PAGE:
KISSAH AND DAWAT: Remembering Fr Jun, a Friend of the Muslim

ZAMBOANGA CITY (MindaNews / 03 June) – The announcement on a “no movement” Sunday came as a shock – Fr Jun Mercado is gone. He succumbed to a heart attack. We knew he was admitted to the hospital, and there he tested positive for Covid. Though infrequently, he was still able to post on his Facebook accounts – His personal account is “Eliseo Mercado” ( where he posts personal views. He had a page too, “Bapa Jun Mercado” ( In his personal account, he had 4,971 friends and 8,131 followers, while his page had 1,070 followers.

Further, we learned that on the day he had his heart attack, he was already Covid negative. We were dumbfounded by the news. This can’t be. There was initial denial. “Baka hindi totoo” (Might not be true). Some mixup in the news perhaps given the proliferation of fake news. Just as social media is filled with fake news, it can also be a source of reliable information, faster than the broadcast media if we know were to look for it. After reading a post from the OMI Facebook page announcing his demise, we begin to come to terms with the reality that indeed, Fr Jun, Pads, Bapa Jun, and a host of other endearments he is known for, is now gone and had moved on to the world beyond.

The OMI fathers, in general, hold a special place in the hearts of peoples and communities in the Cotabato valley and Sulu archipelago. For one, the American OMI fathers were pioneers in education, establishing school after school across these areas. There is a popular expression about them among the Sama population, “si father amuwan kende” (father gave candies). The candies and chocolates they handed out were often brought to these places from their homes in the United States after their regular vacation. It is this sense of generosity that endears them to the population. Aside from education, they also established hospitals, radio stations, newspapers, livelihood centers, etc.

It is from this breed of American OMI fathers that Fr Jun started his vocation as a priest. But his background will not be like theirs, his experience would be more local as he would grow up in Dulawan (now called Datu Piang) a multicultural, multireligious, and multilingual community on the banks of the Liguasan marsh. He was part of the ups and downs of the community. He would move around the OMI schools in Cotabato valley (which back then includes almost the entirety of what is now Region 12) and the Sulu Archipelago. He, like the late Bishop Ben de Jesus in Sulu, would create a niche in interfaith dialogue with diverse Moro communities united by their shared faith in Islam. He would live through the dark period of Martial Law, the beginning of the Moro secessionist movement and the violence that mark this tragic, bloody and painful regime among Mindanawons, and be a witness and lending his voice to oppose oppression and injustice.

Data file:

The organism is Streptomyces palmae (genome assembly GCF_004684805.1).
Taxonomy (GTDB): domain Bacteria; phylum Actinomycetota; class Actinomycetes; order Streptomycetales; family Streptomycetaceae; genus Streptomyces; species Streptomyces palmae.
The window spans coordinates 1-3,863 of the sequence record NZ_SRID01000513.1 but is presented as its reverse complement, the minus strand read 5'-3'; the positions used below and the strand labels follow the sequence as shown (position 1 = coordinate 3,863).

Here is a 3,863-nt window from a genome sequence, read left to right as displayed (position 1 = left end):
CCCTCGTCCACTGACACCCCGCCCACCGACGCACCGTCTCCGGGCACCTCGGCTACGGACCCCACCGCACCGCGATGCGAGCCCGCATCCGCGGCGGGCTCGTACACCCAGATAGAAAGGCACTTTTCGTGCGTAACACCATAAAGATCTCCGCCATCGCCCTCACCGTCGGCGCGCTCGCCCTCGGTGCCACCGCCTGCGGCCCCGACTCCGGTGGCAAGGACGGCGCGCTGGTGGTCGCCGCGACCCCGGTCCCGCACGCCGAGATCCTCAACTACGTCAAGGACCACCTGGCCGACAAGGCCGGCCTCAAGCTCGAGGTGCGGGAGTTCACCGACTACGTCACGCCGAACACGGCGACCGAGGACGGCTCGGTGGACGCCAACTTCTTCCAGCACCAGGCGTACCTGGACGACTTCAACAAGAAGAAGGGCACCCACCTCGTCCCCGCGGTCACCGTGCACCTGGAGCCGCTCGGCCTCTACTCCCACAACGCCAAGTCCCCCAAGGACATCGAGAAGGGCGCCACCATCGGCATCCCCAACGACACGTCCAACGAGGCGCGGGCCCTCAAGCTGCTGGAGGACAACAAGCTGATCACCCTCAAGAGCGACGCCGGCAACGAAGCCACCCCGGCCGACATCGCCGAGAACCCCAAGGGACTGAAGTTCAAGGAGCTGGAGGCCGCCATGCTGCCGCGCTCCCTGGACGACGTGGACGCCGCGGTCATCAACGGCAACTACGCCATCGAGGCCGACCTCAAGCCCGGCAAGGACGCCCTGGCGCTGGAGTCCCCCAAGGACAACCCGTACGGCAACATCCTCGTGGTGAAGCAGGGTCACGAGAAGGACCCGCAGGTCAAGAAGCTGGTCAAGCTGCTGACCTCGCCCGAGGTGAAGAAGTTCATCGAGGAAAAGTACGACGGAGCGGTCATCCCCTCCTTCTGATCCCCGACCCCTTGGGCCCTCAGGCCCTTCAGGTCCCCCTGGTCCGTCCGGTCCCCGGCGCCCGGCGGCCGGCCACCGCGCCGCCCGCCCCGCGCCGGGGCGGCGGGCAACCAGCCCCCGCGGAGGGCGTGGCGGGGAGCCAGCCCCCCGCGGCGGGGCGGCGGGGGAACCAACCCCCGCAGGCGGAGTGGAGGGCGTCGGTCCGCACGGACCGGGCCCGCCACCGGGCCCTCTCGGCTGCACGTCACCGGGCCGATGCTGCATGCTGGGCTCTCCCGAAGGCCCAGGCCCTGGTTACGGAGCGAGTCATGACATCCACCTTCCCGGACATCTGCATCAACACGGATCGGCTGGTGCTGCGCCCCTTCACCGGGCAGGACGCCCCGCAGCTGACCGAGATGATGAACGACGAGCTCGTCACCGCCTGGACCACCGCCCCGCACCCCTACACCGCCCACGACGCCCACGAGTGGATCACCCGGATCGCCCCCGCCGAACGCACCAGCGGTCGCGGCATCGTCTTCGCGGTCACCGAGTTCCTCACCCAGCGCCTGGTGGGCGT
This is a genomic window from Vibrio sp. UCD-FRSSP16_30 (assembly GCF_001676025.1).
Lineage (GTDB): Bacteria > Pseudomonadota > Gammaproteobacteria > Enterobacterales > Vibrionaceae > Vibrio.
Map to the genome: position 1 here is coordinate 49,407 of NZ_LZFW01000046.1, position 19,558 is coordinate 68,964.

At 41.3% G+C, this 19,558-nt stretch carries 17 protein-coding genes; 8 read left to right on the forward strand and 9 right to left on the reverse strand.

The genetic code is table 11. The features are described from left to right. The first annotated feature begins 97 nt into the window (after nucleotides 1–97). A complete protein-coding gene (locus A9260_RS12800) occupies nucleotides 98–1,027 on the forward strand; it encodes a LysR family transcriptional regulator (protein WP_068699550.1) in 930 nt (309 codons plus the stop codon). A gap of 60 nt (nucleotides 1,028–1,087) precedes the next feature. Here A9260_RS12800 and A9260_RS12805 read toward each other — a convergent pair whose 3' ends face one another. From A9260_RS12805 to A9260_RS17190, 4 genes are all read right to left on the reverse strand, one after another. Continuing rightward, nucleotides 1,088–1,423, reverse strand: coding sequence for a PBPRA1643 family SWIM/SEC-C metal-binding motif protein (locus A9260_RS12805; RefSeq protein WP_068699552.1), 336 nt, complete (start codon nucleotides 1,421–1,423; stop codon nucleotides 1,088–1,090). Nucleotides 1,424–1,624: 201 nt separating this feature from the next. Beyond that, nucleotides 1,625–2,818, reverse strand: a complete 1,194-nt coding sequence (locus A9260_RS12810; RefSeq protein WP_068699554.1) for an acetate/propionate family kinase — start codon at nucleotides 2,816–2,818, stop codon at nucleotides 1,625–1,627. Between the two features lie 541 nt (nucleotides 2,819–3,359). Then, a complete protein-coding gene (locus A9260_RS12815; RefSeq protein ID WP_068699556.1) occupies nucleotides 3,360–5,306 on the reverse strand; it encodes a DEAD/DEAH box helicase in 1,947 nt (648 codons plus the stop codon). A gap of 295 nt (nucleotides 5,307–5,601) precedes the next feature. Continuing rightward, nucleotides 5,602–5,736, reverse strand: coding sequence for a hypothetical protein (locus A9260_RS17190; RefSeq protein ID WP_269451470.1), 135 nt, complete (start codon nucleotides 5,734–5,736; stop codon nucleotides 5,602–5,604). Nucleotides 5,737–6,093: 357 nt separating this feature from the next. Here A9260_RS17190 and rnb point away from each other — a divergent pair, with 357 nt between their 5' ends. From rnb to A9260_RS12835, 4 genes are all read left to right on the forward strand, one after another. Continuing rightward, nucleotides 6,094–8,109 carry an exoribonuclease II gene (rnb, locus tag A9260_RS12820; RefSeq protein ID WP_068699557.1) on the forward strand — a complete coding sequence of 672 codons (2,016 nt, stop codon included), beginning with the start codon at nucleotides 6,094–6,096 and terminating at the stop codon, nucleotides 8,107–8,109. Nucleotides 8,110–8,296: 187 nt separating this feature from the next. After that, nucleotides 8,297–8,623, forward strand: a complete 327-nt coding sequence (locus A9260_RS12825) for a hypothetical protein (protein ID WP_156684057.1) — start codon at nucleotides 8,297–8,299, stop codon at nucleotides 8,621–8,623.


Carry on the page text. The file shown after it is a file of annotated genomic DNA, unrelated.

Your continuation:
Aside from his growing up years in Dulawan, he would also have an Islamic experience when he pursued his Islamic studies in Rome and immersed in an Islamic environment in the Holy Land. This immersion would open his world to the home of the religion that welds the 13 ethnolinguistic groups into one cohesive group the Spaniards would call Moros. Moros because they are reminiscent of those who were once present and ruled huge chunks of the Iberian Peninsula for about 800 years, twice longer than the Spanish presence in our country. This gained for Fr. Jun a deeper understanding of the Islamic faith beyond political and historical rhetorics. He would not only learn the religion, but he would visit religious sites and learn Arabic, the language of the Qur’an, and back here in the Philippines, Arabic is the preferred language among the Muslim religious professionals.

Perhaps it was in Cairo, Egypt, that he began to appreciate the Badaliya Movement started by Fr. Louis Massignon and his companions. Fr. Massignon was a Catholic scholar of Islam, a pioneer of Catholic-Muslim mutual understanding and in articulating the place for Islam and Muslims within the Catholic Church, paving the way for positive engagement and rapport with the Islamic world. Fr Massignon’s spirituality would be, singlehandedly, transported to Mindanao by Fr. Jun. While firmly rooted in the Catholic faith, Fr. Jun’s Badaliya movement would also be inspired by Islamic theology and practice. This is how Fr Jun was transformed and would become to be after his master’s studies.